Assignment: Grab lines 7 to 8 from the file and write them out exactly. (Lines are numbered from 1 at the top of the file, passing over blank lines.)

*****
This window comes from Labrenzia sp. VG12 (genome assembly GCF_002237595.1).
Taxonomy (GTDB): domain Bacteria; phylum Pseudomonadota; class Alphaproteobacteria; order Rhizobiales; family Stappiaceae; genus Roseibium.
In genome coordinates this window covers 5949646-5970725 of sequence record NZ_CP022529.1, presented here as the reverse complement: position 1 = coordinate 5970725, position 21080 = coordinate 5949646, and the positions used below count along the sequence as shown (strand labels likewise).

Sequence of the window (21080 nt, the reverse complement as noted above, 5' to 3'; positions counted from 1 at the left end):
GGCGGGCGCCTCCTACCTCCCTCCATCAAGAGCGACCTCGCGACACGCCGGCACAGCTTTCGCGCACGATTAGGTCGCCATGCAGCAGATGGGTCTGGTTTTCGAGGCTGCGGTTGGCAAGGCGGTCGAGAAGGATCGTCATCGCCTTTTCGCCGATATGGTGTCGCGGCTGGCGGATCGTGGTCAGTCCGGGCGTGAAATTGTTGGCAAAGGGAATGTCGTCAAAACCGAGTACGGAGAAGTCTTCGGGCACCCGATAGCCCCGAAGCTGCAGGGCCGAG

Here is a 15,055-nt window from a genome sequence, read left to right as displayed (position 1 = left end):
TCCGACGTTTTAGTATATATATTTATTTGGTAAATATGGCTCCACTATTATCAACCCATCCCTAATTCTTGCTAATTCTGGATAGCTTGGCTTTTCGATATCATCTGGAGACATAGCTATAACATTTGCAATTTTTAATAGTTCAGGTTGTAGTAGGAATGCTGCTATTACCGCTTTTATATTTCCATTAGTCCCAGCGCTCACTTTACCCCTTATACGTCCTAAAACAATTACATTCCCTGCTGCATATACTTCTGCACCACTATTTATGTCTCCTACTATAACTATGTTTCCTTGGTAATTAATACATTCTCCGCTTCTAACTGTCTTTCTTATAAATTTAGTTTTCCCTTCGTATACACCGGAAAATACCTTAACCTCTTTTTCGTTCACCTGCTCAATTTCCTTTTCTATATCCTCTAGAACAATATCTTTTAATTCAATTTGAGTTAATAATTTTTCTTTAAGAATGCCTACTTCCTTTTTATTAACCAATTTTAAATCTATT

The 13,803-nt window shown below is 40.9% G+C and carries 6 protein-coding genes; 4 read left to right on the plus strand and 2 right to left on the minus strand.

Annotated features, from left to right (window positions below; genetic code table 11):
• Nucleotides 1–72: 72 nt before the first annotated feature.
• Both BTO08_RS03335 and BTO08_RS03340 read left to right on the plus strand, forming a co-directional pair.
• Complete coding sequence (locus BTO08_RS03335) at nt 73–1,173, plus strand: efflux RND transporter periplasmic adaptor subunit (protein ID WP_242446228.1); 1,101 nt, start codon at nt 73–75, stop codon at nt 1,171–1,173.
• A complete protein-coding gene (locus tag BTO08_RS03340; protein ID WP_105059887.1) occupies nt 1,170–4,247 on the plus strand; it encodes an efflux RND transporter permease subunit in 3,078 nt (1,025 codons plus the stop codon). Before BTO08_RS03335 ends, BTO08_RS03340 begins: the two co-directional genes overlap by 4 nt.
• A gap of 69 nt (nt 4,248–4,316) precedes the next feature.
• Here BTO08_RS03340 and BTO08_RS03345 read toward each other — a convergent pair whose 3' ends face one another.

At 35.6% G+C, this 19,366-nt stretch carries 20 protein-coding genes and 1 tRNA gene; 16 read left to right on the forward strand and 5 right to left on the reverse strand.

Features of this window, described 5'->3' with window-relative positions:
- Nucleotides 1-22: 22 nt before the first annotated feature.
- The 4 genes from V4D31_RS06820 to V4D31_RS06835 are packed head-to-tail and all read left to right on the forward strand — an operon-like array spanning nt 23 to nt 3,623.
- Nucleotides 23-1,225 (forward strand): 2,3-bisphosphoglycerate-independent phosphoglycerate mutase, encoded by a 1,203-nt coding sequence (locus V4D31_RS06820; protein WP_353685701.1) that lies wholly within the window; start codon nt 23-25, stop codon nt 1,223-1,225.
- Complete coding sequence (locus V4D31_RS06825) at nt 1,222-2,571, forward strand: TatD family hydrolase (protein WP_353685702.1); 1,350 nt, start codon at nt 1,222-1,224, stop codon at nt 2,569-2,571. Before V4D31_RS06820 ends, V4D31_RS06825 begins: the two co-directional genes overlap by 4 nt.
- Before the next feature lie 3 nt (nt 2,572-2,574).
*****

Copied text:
TCCGACGTTTTAGTATATATATTTATTTGGTAAATATGGCTCCACTATTATCAACCCATCCCTAATTCTTGCTAATTCTGGATAGCTTGGCTTTTCGATATCATCTGGAGACATAGCTATAACATTTGCAATTTTTAATAGTTCAGGTTGTAGTAGGAATGCTGCTATTACCGCTTTTATATTTCCATTAGTCCCAGCGCTCACTTTACCCCTTATACGTCCTAAAACAATTACATTCCCTGCTGCATATACTTCTGCACCACTATTTATGTCTCCTACTATAACTATGTTTCCTTGGTAATTAATACATTCTCCGCTTCTAACTGTCTTTCTTATAAATTTAGTTTTCCCTTCGTATACACCGGAAAATACCTTAACCTCTTTTTCGTTCACCTGCTCAATTTCCTTTTCTATATCCTCTAGAACAATATCTTTTAATTCAATTTGAGTTAATAATTTTTCTTTAAGAATGCCTACTTCCTTTTTATTAACCAATTTTAAATCTATT

The 13,803-nt window shown below is 40.9% G+C and carries 6 protein-coding genes; 4 read left to right on the plus strand and 2 right to left on the minus strand.